“In considering elements (it) and (iii), it is necessary to consider element (v) at the same time. In some States all oceanographic activities are conducted under a national scientific program, while this is not the case in others. I know that many members of this committee are familiar with the oceanographic activities conducted by private universities and institutions in the United States.

“While, as I shall indicate shortly, we are prepared to support dissemination provisions with respect to national scientific programs, in the case of research by private institutions, we have a long tradition of independence and believe we should do no more than provide that states shall encourage their nationals to follow similar practices.

“Turning then to the substance of elements (ii) and (iii), we would favor principles providing for timely dissemination of plans for and results of national scientific programs concerning the, area beyond the limits of national jurisdiction. We would not favor a rigid publication requirement since the burden of publication cannot realistically be imposed in all cases.

“The international scientific community and, I might add, particularly the oceanographic community, has a highly developed system for disseminating information peculiarly suited to particular needs: it includes books, articles in learned journals, circulation of monographs, visits of scientists, and world oceanographic data centers. We would do well to avoid tampering with either the precise method or the precise time for such dissemination, limiting our selves here—as in other cases—to the underlying general statement of principle.”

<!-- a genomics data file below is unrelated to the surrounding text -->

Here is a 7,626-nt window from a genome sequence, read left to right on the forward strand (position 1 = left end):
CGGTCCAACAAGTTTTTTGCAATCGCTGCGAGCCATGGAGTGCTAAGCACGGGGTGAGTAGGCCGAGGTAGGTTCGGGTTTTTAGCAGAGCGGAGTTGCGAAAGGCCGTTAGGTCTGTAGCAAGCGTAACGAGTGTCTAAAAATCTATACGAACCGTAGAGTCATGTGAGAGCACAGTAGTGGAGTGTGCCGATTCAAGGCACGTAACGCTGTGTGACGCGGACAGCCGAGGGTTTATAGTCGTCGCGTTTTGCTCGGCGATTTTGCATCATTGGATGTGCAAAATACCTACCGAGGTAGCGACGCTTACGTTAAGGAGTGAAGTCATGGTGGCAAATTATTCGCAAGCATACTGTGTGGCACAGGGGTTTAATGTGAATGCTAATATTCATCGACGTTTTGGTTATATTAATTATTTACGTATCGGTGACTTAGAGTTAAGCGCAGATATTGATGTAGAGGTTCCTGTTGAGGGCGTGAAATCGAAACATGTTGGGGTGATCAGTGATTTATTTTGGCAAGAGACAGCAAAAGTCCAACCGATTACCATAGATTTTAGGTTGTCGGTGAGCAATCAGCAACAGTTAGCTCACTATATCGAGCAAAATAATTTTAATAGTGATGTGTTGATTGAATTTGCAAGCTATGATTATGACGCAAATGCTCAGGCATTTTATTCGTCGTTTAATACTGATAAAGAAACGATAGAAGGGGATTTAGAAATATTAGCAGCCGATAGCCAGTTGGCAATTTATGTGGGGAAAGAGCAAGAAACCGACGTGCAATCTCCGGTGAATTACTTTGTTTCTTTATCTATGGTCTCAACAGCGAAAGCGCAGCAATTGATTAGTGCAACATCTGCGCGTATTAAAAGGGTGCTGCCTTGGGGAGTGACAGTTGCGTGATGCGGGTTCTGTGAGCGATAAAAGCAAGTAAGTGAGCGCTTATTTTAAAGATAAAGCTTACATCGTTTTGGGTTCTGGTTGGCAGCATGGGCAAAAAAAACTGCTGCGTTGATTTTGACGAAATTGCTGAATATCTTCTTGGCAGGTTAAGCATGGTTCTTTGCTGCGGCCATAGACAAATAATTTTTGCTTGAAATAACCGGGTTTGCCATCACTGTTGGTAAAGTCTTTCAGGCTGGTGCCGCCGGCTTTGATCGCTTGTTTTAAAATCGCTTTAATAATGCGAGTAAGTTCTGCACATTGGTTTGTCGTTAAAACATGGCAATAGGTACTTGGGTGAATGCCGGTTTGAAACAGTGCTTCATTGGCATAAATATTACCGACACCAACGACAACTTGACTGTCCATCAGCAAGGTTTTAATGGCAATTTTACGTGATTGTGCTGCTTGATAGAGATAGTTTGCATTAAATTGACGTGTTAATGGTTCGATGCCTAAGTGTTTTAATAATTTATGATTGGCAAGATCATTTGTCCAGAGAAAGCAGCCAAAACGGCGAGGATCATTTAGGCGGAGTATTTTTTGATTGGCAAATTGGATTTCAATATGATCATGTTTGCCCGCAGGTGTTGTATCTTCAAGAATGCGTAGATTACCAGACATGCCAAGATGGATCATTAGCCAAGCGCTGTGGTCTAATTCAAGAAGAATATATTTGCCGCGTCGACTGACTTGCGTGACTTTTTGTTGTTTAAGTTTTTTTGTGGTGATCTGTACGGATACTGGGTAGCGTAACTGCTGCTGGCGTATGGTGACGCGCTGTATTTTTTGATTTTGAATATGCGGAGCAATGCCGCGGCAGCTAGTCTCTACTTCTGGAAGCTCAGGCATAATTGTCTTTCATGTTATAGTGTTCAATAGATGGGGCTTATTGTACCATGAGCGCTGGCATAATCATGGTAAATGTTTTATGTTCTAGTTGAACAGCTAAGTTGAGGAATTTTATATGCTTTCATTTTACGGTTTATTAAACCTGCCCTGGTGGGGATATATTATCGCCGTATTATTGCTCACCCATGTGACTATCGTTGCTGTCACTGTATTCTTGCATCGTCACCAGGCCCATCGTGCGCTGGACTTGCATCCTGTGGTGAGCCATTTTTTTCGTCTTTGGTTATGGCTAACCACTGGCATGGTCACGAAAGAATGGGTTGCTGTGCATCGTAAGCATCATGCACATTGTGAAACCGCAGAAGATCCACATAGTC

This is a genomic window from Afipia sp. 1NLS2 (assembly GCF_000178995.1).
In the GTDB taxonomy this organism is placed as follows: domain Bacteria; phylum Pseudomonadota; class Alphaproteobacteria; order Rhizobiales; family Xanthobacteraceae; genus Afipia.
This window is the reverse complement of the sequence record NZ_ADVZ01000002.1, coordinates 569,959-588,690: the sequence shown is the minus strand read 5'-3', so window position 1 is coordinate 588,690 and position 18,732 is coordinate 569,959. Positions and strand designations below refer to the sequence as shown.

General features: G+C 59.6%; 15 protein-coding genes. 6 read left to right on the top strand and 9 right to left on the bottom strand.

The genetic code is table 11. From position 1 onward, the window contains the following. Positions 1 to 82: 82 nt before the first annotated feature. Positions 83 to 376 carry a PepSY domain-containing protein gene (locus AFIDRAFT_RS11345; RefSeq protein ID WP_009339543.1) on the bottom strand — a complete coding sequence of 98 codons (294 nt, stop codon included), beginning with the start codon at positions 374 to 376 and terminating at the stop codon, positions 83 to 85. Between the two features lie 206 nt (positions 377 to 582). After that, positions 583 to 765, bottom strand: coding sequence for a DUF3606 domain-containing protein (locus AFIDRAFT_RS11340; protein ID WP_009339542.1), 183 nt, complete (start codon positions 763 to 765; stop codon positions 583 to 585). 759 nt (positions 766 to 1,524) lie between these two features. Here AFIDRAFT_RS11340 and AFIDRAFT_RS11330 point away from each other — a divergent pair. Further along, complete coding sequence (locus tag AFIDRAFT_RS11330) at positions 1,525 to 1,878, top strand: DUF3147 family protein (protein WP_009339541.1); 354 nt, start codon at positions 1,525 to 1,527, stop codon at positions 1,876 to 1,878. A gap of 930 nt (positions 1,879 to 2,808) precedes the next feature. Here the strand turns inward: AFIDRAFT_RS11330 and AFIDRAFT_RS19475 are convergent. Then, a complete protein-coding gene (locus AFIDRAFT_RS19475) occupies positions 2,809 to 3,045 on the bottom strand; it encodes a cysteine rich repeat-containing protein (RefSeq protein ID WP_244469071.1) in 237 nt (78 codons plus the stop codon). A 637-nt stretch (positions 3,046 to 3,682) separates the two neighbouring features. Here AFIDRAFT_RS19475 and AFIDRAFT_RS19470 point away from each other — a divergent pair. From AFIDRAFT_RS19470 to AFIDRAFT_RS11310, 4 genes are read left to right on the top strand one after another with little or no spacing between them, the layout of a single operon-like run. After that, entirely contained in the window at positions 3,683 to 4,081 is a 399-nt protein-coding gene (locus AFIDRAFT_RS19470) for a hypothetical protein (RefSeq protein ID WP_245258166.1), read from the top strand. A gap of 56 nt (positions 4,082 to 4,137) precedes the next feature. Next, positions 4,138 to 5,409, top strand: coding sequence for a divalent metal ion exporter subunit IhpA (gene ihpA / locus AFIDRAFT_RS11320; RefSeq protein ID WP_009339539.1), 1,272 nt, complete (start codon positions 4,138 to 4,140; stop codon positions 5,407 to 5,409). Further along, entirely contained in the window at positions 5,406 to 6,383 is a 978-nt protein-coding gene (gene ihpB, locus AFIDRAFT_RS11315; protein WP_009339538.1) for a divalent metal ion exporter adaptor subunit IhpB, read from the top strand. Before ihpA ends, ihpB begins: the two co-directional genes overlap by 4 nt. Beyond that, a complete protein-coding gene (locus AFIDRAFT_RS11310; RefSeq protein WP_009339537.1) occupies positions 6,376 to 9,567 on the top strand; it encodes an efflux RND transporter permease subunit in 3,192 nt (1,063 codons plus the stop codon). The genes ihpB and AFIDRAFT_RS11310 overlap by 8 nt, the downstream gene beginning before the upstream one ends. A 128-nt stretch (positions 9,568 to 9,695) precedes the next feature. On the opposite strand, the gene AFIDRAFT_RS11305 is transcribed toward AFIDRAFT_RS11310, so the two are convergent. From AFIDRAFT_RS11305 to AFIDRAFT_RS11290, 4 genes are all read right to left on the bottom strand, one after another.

The Delegation is authorized to accept language that scientific research should not be the basis for claims for rights of exploitation. The Delegation is authorized to accept a reference such as [Page 6] “including developing countries” in the “international cooperation” section, but should avoid specific language on “strengthening their research capabilities.” The Delegation should not agree to a firm obligation regarding prior communication of scientific research programs.

96. We agree.

97. No reference to the rights of coastal states in “this area” can be accepted, particularly with respect to scientific research. However, the Delegation should be careful to avoid any comment which would foreclose an intermediate zone solution to the boundary question; it may simply note that this question can only be resolved in connection with the resolution of the boundary question, and should not be dealt with in a general statement of principles. With respect to liability, the following language is authorized:

“There shall be liability for damages resulting from the exploration and exploitation of this area. Specific internationally agreed rules shall be established in furtherance of this principle.”